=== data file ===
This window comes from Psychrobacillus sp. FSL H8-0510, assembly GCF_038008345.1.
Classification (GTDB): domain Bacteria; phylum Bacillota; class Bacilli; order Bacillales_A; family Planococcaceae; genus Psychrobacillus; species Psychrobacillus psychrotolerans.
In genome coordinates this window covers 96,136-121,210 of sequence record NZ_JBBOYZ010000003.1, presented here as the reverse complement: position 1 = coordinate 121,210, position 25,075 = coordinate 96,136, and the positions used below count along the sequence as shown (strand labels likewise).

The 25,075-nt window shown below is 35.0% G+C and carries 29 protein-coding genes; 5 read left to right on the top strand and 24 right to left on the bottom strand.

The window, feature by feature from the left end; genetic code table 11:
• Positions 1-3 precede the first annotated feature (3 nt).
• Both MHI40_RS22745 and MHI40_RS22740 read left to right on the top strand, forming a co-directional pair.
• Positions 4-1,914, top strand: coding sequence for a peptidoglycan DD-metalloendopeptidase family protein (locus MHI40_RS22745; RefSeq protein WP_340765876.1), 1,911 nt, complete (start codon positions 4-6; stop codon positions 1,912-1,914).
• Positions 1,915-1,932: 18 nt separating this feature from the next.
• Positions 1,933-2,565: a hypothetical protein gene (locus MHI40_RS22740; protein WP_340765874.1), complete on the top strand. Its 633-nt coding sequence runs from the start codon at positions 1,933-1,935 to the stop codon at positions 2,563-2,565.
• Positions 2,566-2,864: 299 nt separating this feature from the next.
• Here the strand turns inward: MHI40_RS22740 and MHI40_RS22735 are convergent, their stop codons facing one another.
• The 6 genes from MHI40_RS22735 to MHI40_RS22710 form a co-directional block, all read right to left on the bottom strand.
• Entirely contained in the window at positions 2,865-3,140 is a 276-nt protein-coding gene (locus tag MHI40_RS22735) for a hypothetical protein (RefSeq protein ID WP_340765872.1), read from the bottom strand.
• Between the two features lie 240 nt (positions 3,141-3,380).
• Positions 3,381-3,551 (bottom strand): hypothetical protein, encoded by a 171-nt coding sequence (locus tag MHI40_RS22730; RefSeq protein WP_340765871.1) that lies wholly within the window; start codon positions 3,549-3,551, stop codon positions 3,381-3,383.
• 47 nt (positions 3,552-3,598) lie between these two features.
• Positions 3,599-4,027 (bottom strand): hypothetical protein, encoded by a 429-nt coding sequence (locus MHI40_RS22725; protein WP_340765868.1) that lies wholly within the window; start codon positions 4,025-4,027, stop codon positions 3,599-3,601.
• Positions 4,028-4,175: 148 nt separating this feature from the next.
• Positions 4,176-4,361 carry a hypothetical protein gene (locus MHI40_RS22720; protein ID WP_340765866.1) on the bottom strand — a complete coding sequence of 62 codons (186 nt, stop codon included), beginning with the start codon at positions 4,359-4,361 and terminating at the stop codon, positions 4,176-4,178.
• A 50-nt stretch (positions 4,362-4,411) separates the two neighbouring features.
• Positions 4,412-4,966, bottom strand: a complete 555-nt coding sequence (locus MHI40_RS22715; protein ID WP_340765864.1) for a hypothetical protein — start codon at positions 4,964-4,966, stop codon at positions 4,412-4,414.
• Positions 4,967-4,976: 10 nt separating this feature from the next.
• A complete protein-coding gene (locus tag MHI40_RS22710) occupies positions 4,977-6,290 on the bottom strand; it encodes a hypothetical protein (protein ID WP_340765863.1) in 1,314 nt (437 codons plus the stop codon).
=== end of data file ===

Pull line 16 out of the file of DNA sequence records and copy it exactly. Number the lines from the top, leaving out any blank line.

• Positions 3,381-3,551 (bottom strand): hypothetical protein, encoded by a 171-nt coding sequence (locus tag MHI40_RS22730; RefSeq protein WP_340765871.1) that lies wholly within the window; start codon positions 3,549-3,551, stop codon positions 3,381-3,383.